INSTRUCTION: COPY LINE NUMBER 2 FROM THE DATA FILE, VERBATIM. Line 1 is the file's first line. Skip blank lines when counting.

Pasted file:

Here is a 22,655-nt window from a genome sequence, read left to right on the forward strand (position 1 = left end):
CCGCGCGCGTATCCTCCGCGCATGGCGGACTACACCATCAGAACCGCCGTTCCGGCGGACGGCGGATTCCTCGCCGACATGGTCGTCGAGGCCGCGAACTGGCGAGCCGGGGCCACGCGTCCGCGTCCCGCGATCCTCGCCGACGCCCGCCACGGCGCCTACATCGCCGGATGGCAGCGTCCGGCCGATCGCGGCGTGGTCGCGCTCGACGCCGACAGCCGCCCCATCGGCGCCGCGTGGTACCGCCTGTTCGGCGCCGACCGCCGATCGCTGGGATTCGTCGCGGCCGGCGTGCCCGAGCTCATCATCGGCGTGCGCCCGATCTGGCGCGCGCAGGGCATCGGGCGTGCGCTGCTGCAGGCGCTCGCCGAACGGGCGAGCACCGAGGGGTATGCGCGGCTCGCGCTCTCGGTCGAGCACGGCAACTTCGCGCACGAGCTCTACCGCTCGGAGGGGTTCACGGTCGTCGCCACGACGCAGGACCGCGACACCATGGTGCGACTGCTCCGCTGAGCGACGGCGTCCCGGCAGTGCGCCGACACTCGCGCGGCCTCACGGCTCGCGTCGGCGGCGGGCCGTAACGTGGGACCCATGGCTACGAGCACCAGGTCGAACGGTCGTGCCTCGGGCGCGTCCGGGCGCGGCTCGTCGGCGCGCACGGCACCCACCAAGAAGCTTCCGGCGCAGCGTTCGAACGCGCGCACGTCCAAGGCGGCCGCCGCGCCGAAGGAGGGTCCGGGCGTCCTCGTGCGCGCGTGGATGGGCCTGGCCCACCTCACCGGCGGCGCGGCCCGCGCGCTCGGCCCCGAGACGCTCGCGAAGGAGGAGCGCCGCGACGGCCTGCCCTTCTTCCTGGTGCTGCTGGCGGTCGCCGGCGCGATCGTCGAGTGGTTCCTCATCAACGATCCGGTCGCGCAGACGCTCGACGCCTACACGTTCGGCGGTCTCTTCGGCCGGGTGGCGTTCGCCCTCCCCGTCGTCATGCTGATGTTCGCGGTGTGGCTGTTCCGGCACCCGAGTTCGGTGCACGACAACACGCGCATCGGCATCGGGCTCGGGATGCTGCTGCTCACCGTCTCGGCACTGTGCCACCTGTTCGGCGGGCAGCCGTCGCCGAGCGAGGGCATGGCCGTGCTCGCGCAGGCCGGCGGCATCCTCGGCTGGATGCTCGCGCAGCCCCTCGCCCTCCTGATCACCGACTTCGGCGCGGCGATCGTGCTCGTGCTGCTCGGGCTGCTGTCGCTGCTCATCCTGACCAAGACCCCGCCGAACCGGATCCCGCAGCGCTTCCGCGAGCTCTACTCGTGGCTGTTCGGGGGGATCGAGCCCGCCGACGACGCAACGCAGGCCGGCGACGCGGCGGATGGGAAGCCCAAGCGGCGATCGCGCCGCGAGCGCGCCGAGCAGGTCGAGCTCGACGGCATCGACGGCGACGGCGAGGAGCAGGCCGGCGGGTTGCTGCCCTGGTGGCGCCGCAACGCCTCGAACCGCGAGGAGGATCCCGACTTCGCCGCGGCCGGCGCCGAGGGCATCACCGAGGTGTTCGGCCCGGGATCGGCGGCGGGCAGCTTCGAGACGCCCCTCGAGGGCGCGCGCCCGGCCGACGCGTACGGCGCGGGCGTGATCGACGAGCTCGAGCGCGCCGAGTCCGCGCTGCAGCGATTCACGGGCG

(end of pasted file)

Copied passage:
CCGCGCGCGTATCCTCCGCGCATGGCGGACTACACCATCAGAACCGCCGTTCCGGCGGACGGCGGATTCCTCGCCGACATGGTCGTCGAGGCCGCGAACTGGCGAGCCGGGGCCACGCGTCCGCGTCCCGCGATCCTCGCCGACGCCCGCCACGGCGCCTACATCGCCGGATGGCAGCGTCCGGCCGATCGCGGCGTGGTCGCGCTCGACGCCGACAGCCGCCCCATCGGCGCCGCGTGGTACCGCCTGTTCGGCGCCGACCGCCGATCGCTGGGATTCGTCGCGGCCGGCGTGCCCGAGCTCATCATCGGCGTGCGCCCGATCTGGCGCGCGCAGGGCATCGGGCGTGCGCTGCTGCAGGCGCTCGCCGAACGGGCGAGCACCGAGGGGTATGCGCGGCTCGCGCTCTCGGTCGAGCACGGCAACTTCGCGCACGAGCTCTACCGCTCGGAGGGGTTCACGGTCGTCGCCACGACGCAGGACCGCGACACCATGGTGCGACTGCTCCGCTGAGCGACGGCGTCCCGGCAGTGCGCCGACACTCGCGCGGCCTCACGGCTCGCGTCGGCGGCGGGCCGTAACGTGGGACCCATGGCTACGAGCACCAGGTCGAACGGTCGTGCCTCGGGCGCGTCCGGGCGCGGCTCGTCGGCGCGCACGGCACCCACCAAGAAGCTTCCGGCGCAGCGTTCGAACGCGCGCACGTCCAAGGCGGCCGCCGCGCCGAAGGAGGGTCCGGGCGTCCTCGTGCGCGCGTGGATGGGCCTGGCCCACCTCACCGGCGGCGCGGCCCGCGCGCTCGGCCCCGAGACGCTCGCGAAGGAGGAGCGCCGCGACGGCCTGCCCTTCTTCCTGGTGCTGCTGGCGGTCGCCGGCGCGATCGTCGAGTGGTTCCTCATCAACGATCCGGTCGCGCAGACGCTCGACGCCTACACGTTCGGCGGTCTCTTCGGCCGGGTGGCGTTCGCCCTCCCCGTCGTCATGCTGATGTTCGCGGTGTGGCTGTTCCGGCACCCGAGTTCGGTGCACGACAACACGCGCATCGGCATCGGGCTCGGGATGCTGCTGCTCACCGTCTCGGCACTGTGCCACCTGTTCGGCGGGCAGCCGTCGCCGAGCGAGGGCATGGCCGTGCTCGCGCAGGCCGGCGGCATCCTCGGCTGGATGCTCGCGCAGCCCCTCGCCCTCCTGATCACCGACTTCGGCGCGGCGATCGTGCTCGTGCTGCTCGGGCTGCTGTCGCTGCTCATCCTGACCAAGACCCCGCCGAACCGGATCCCGCAGCGCTTCCGCGAGCTCTACTCGTGGCTGTTCGGGGGGATCGAGCCCGCCGACGACGCAACGCAGGCCGGCGACGCGGCGGATGGGAAGCCCAAGCGGCGATCGCGCCGCGAGCGCGCCGAGCAGGTCGAGCTCGACGGCATCGACGGCGACGGCGAGGAGCAGGCCGGCGGGTTGCTGCCCTGGTGGCGCCGCAACGCCTCGAACCGCGAGGAGGATCCCGACTTCGCCGCGGCCGGCGCCGAGGGCATCACCGAGGTGTTCGGCCCGGGATCGGCGGCGGGCAGCTTCGAGACGCCCCTCGAGGGCGCGCGCCCGGCCGACGCGTACGGCGCGGGCGTGATCGACGAGCTCGAGCGCGCCGAGTCCGCGCTGCAGCGATTCACGGGCG